North West England

North West England, highlighted in red on a beige political map of England
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North West England, one of nine official regions of England, consists of the five counties of Cheshire, Cumbria, Greater Manchester, Lancashire and Merseyside. The North West had a population of 7,052,000 in 2011. It is the third most populated region in the United Kingdom after the South East and Greater London.

North West England is bounded to the east by the Pennines and to the west by the Irish Sea. The region extends from the Scottish Borders in the north to the West Midlands region in the south. To its southwest is North Wales. Amongst the better known of the North West's physiographical features are the Lake District and the Cheshire Plain. The highest point in North West England (and the highest peak in England) is Scafell Pike, Cumbria, at a height of 3,209 feet (978 m).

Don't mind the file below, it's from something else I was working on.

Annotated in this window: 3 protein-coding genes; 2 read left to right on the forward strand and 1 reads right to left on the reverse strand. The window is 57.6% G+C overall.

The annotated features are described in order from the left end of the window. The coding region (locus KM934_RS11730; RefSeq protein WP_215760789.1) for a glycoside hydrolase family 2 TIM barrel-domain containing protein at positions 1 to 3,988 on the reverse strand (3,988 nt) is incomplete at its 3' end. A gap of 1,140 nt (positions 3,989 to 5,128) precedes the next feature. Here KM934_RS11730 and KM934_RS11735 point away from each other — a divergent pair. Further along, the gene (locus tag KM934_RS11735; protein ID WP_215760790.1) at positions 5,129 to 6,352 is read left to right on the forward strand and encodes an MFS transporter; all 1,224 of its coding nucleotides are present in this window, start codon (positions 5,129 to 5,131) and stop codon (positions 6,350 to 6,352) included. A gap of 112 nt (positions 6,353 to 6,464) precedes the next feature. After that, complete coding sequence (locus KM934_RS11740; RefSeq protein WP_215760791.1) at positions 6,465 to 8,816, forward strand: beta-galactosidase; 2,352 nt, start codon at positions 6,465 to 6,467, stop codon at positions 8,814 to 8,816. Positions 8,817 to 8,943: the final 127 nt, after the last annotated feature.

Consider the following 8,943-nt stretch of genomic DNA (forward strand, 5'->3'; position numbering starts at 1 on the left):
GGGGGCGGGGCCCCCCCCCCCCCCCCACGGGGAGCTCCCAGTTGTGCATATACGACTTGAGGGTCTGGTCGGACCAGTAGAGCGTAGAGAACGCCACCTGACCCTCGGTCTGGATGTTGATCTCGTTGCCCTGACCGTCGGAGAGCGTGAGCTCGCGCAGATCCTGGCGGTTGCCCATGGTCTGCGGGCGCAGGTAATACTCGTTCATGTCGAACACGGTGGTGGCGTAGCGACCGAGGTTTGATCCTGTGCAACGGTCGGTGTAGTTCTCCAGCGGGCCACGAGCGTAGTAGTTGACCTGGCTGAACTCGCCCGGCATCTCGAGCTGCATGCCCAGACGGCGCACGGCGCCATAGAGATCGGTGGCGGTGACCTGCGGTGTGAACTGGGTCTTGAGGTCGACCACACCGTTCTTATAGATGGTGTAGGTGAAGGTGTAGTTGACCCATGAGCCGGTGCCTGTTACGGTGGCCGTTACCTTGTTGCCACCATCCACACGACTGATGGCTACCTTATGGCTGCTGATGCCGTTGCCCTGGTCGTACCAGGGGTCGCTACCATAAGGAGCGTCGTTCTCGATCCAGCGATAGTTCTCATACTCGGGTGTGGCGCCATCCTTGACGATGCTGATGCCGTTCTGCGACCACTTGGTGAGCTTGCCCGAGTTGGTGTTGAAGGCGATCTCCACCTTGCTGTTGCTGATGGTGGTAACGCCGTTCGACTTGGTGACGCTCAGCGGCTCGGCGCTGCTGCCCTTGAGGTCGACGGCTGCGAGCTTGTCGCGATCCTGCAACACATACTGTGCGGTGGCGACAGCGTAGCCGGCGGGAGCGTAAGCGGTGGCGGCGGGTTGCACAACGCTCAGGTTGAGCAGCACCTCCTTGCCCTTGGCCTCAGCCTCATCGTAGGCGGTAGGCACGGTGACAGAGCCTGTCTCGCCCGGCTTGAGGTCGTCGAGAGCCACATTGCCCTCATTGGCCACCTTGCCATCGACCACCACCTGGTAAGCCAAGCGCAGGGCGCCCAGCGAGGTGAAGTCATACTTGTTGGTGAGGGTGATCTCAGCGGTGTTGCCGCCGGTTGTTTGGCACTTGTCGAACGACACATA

Windermere is the largest natural lake in England. Broad Crag Tarn on Broad Crag is England's highest lake. Wast Water is England's deepest lake, being 74m deep.

A mix of rural and urban landscape, two large conurbations, centred on Liverpool and Manchester, occupy much of the south of the region. The north of the region, comprising Cumbria and northern Lancashire, is largely rural, as is the far south which encompasses parts of the Cheshire Plain and Peak District.

The region includes parts of three National parks (all of the Lake District, and small parts of the Peak District and the Yorkshire Dales) and three areas of Areas of Outstanding Natural Beauty (all of Arnside and Silverdale and the Solway Coast, and almost all of the Forest of Bowland).

The official region consists of the following subdivisions:

This page was last edited on 19 February 2018, at 07:21.
Reference: https://en.wikipedia.org/wiki/North_west_England under CC BY-SA license.

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